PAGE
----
Scenic river designation sought for Eel

Last Updated on April 23, 2016 by cassnetwork

Mayors from three counties along a northern Indiana river are calling for it to become just the fourth waterway recognized as an Indiana Scenic River.

The Eel River, a 110-mile tributary to the Wabash that stretches east from Logansport to Allen County through Miami, Wabash, Whitley and Allen counties, already has four canoe routes recommended on the Indiana Department of Natural Resources Web site. Ironically, the IDNR refers to the Eel as a “scenic river.” The mayors, Scott Long of Wabash, Gabriel Greer of Peru and Dave Kitchell of Logansport, made the announcement Friday at a northern Indiana Mayors Roundtable in Plymouth, and say the designation will only enhance tourism in their cities and counties.

“The Eel in northern Indiana is one of the optimum places to canoe and fish, and there is no better time to call for this designation than on Earth Day during Indiana’s bicentennial year,” Kitchell said. “We think this designation will enable more Hoosiers to enjoy this area of Indiana, and it will mean more commerce for the hospitality and recreation industries in our communities.”

According to IDNR information, log jams happen less frequently on the canoeable sections of the Eel than most Indiana rivers. While there are some unmarked dams, the designation could promote more safety precautions for rafters and canoeists, the mayors said. It comes at virtually no cost to the communities and counties involved.

The IDNR also describes fishing as “very good, yielding rock bass and smallmouth bass with channel catfish, bluegill, and red horse sucker further downstream. Some of the best stream fishing in Indiana is available along the stretch from Denver to Logansport, according to IDNR.
Wood ducks, great blue heron, kingfishers and sandpipers are among the wildlife found along the Eel.

The mayors see immediate potential for canoe livery services in the counties along the Eel, and eventually extending to those along the Wabash River to Delphi in Carroll County. The IDNR already has boat launches in Adamsboro and Logansport along the Eel, and in downtown Logansport and France Park along the Wabash.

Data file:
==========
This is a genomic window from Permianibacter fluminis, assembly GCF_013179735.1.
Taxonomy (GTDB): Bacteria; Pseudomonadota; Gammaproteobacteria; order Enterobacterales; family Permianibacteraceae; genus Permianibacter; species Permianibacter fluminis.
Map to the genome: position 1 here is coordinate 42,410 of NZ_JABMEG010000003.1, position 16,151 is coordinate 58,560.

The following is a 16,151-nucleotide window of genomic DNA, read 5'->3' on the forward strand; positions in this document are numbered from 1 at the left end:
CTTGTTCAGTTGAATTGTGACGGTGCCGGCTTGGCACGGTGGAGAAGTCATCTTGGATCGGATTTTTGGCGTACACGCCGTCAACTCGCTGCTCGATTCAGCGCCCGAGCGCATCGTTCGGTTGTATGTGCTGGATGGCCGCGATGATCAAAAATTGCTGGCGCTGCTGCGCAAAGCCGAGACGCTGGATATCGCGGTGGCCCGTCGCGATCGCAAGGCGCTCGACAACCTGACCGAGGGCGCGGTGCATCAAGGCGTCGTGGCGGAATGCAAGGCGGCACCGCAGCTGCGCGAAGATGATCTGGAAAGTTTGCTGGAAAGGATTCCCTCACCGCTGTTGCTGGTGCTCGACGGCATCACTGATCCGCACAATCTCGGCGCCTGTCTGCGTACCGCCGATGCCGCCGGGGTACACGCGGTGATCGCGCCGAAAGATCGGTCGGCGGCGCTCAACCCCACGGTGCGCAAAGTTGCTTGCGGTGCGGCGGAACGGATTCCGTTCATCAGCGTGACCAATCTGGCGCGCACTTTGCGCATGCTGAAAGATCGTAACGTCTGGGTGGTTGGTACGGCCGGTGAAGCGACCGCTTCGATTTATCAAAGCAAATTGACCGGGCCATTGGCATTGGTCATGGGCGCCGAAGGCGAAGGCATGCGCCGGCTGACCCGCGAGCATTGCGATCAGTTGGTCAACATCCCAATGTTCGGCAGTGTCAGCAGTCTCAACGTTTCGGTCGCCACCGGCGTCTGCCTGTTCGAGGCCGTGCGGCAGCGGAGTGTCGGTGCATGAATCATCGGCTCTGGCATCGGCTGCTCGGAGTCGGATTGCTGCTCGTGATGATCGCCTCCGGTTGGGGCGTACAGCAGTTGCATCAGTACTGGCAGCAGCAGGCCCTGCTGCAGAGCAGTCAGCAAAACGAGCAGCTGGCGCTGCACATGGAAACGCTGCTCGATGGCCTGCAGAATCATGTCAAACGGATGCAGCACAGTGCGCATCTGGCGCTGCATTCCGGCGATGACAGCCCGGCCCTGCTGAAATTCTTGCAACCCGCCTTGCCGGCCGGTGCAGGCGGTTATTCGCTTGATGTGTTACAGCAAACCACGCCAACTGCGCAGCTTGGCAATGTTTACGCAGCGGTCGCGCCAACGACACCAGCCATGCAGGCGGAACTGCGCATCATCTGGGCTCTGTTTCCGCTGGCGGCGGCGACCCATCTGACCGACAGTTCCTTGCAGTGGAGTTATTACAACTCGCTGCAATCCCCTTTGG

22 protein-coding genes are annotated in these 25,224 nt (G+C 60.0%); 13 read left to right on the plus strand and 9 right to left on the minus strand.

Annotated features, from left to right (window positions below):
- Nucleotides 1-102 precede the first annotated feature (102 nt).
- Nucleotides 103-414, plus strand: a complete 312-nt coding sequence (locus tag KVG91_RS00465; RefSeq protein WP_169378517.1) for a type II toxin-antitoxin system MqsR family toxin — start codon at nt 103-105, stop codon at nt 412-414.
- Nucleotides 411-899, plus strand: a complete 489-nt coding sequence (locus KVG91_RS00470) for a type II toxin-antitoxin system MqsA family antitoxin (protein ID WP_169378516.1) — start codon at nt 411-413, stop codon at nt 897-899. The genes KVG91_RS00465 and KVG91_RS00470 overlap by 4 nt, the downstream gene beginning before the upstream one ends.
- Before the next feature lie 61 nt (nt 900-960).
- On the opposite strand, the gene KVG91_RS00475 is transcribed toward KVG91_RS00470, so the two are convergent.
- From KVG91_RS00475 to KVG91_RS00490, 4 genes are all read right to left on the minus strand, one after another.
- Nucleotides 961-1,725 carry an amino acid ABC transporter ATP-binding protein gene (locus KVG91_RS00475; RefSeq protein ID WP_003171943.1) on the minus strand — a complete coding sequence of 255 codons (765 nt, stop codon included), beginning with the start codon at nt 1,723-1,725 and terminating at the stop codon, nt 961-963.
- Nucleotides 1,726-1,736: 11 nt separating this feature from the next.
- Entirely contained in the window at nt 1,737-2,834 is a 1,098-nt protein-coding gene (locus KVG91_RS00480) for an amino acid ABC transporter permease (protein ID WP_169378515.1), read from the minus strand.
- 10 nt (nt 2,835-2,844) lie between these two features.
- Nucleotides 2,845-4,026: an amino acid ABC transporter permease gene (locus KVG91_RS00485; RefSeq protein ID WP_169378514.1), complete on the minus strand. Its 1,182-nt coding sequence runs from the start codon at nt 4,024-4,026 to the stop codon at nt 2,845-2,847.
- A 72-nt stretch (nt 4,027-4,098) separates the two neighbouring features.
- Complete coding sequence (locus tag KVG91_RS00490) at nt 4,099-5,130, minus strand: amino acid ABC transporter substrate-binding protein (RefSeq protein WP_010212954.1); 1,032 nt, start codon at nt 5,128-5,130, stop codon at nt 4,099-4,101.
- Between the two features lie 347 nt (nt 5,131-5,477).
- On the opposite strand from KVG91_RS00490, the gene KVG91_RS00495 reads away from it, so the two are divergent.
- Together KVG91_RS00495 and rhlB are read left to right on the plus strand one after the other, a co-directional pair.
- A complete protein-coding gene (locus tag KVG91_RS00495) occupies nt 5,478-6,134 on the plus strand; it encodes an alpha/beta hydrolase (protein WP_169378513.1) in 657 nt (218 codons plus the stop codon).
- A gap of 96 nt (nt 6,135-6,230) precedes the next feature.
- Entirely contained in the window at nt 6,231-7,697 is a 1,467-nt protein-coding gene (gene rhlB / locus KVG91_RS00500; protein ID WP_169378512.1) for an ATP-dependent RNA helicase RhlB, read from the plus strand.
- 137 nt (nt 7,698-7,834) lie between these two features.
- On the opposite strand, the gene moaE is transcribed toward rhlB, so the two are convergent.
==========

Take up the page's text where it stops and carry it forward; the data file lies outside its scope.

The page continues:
Cass County Visitors Bureau Director Toni Savini says the trail system in Logansport and Cass County already generates tourism information request, along with canoeing, biking and swimming.

“The Eel River is a river already popular with canoe enthusiasts who enjoy spotting heron, geese, ducks and otters along their route.  There are easily accessible canoe launches along the river and the Eel is becoming known for some of the best stream fishing in Indiana. This designation will ensure that the scenic benefits and recreational uses of the river are available for visitors as well as residents of Cass County.

eelriverSouth Whitley to Laketon
This 20-mile, eight-hour section averages 75 feet in width and flows slowly having some rocky riffles. There is a noticeable pollution odor in a few areas and some debris in the water and along the banks. the put-in site is at the South Whitley City Park, one block east of the main street. Another public access is located in Gale Hagan Memorial Park which is on Buckey Street, west of State Road 5 (State Street). There is a 100 yard portage to the left at the Collamer Dam about 1 hour downstream. Another short portage is necessary around the dam near Liberty Mills about 3 1/2 hours from the put-in; the right side is recommended. The public fishing site south of Liberty Mills can be used as an easy alternative access site. At North Manchester you will find a small dam, which the canoe can be lowered over in low water. Then at Laketon another public access site is the take-out having good parking and launching facilities.
The car shuttle up to South Whitley should go north 2 miles to State Road 114. Turning Right, go east 1 1/2 miles to State Road 13 then left (north) 7 miles to State Road 14. South Whitley and the put-in are 6 miles east on State Road 14. Recreation facilities such as tennis and basketball are available at the put-in site. There is no public campground in the immediate vicinity of this float. For emergencies, doctors can be found at South Whitley and North Manchester while Wabash south of North Manchester has a hospital.